References: [2003] 1 Lloyd’s Rep 92
Coram: Colman J
Ratio: Tt is the shipper or his agent who is delivering the cargo and so it is the shipper who has actual or imputed knowledge as to its condition. The shipper will or ought to know whether there is any discrepancy between the description of the cargo in the sale documents or supplier’s note and the cargo which is actually to be loaded on board the ship. If the Master is under an obligation to the shipper under Article III(3) of the Hague Visby Rules, the Master must issue a bill of lading indicating the apparent order and condition of the cargo loaded on board. Therefore, before the Master can issue bills of lading that comply with the Hague Visby Rules obligation, he has to take a reasonable, non – expert view of the cargo that is about to be loaded, as he sees it. He must decide whether the ‘apparent order and condition’ of the cargo to be loaded is accurately described in the bills of lading and, if the expression ‘apparent good order and condition’ is used in the bill of lading, whether the apparent order and condition of the cargo is ‘good’, ie. ‘proper’.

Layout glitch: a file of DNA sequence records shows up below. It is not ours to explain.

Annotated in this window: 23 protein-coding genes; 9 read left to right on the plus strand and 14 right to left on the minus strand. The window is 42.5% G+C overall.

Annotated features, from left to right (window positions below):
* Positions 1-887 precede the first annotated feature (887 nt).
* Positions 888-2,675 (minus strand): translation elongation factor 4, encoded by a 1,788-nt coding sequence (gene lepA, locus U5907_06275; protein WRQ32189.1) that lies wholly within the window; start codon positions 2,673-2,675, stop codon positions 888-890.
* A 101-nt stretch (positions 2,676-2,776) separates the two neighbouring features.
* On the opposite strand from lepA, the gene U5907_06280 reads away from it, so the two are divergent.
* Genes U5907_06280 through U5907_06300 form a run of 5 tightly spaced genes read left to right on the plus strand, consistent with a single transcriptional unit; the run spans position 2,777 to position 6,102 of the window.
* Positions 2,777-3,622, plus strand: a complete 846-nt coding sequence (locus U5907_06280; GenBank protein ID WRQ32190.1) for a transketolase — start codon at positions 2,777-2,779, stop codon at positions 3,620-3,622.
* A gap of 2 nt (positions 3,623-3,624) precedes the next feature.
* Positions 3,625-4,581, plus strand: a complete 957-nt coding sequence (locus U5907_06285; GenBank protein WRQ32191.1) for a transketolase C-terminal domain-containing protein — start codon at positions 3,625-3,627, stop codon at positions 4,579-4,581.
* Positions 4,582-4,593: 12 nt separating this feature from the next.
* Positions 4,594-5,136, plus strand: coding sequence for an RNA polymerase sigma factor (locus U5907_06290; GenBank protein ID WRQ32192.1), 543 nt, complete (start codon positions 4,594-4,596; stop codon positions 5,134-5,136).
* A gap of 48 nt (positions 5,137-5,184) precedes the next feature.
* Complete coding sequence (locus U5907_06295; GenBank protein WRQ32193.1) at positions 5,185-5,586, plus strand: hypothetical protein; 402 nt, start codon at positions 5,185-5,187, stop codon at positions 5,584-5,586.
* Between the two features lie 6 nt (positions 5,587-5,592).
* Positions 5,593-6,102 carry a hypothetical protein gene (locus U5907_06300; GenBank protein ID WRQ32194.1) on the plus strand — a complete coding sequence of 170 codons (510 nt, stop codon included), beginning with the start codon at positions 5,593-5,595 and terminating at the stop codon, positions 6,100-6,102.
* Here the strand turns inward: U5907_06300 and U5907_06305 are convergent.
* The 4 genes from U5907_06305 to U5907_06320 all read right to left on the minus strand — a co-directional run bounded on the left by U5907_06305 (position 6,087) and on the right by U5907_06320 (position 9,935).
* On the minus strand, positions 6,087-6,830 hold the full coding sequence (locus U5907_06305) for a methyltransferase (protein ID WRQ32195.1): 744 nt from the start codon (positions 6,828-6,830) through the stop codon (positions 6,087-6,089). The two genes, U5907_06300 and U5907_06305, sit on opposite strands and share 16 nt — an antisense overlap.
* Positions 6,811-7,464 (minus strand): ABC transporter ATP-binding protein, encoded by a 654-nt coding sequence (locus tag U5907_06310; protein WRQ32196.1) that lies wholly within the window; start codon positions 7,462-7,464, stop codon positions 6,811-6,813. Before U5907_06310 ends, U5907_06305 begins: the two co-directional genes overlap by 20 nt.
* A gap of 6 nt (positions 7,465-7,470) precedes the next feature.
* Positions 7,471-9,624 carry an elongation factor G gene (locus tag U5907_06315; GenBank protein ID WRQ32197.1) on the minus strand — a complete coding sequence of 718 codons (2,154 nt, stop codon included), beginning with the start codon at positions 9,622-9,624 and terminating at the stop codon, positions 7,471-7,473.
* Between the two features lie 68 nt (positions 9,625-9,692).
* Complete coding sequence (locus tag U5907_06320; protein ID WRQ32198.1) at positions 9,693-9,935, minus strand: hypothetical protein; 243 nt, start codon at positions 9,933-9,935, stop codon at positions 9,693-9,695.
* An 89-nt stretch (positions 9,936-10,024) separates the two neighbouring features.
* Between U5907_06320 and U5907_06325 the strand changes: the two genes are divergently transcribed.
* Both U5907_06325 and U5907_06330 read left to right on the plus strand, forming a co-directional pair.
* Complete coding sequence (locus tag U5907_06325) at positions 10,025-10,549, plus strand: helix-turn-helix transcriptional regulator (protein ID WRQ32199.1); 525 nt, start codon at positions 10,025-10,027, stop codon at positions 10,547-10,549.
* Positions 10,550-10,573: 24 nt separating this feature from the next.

Jurisdiction: England and Wales
This case is cited by:

  • Cited – Sea Success Maritime Inc v African Maritime Carriers Ltd ComC (Bailii, [2005] EWHC 1542 (Comm), Times 06-Sep-05)
    The ship’s master had refused to accept the cargo relying on clause 52 of the standard form charterpraty agreement saying that the cargo had been damaged.
    Held: Only if the shippers continued to insist on the description, and the master . .

(This list may be incomplete)

Last Update: 15 June 2020
Ref: 229996